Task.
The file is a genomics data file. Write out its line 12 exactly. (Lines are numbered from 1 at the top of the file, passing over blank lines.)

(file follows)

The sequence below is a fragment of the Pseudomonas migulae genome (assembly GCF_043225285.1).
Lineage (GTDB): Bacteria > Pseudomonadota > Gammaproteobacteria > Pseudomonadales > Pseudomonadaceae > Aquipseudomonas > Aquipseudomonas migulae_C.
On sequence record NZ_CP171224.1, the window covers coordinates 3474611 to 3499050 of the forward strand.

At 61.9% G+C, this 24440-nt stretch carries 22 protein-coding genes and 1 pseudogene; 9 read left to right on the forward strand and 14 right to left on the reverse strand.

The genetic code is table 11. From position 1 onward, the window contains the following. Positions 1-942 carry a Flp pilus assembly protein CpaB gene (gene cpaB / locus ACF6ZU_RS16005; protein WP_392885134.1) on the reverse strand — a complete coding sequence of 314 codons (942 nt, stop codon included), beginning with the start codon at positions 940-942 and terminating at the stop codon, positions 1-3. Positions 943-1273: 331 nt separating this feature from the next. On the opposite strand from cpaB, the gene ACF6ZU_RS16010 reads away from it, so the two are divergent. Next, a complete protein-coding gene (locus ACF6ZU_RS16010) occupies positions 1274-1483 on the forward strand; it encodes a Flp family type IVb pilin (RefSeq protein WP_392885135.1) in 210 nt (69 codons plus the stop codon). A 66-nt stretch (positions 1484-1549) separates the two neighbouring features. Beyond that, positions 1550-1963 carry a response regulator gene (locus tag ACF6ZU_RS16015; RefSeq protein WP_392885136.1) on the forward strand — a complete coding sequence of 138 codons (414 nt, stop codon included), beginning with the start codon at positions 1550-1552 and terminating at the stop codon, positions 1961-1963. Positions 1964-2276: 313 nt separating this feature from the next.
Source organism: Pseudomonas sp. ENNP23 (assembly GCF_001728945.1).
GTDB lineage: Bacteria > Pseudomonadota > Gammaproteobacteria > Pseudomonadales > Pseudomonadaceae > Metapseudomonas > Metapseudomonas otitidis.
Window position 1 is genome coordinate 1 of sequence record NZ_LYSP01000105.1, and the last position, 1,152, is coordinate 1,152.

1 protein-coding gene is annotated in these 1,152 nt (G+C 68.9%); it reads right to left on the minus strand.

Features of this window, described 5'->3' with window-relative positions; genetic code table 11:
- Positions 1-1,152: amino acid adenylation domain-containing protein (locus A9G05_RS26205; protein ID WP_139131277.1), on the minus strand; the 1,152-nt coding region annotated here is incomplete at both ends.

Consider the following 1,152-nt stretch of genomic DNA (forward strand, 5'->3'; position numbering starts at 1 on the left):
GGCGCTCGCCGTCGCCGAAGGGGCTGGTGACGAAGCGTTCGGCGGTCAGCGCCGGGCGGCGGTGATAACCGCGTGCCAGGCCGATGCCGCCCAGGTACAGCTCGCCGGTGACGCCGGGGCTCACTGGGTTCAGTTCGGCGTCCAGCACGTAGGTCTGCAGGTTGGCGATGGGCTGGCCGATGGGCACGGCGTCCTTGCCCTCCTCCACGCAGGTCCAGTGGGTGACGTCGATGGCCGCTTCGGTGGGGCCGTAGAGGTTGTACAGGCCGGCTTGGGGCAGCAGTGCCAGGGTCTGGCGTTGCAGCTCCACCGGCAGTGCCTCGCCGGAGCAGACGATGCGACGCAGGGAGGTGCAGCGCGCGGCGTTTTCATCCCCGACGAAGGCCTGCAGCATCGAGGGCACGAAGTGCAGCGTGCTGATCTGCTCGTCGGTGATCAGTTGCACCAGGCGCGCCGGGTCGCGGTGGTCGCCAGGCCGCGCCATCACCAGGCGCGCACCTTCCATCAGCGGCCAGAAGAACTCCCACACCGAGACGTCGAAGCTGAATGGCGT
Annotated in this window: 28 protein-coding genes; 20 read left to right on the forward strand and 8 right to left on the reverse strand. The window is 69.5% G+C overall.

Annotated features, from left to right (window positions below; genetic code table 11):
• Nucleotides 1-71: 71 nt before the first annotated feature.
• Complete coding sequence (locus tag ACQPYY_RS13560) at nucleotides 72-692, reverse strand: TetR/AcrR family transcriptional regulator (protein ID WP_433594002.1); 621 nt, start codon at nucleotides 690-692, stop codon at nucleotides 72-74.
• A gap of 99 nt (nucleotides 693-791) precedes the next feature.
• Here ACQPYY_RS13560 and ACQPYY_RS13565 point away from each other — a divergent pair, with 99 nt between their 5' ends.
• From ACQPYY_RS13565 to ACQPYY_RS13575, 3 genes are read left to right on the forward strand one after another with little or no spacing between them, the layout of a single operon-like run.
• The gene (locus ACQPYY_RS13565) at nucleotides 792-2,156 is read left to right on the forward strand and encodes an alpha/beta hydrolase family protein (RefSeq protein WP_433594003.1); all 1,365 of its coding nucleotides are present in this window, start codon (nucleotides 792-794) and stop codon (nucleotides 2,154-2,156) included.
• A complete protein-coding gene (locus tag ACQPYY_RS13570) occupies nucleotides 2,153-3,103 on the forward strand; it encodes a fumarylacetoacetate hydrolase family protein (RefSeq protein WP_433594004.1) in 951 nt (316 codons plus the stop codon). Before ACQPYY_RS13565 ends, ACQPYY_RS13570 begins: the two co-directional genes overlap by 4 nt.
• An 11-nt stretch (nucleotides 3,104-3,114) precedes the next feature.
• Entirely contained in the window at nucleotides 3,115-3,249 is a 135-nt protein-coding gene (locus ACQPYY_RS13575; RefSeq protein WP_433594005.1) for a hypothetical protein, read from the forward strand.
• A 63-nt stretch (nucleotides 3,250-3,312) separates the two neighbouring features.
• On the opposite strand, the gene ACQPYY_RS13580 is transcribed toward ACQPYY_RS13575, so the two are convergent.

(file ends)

Consider the following 1,152-nt stretch of genomic DNA (forward strand, 5'->3'; position numbering starts at 1 on the left):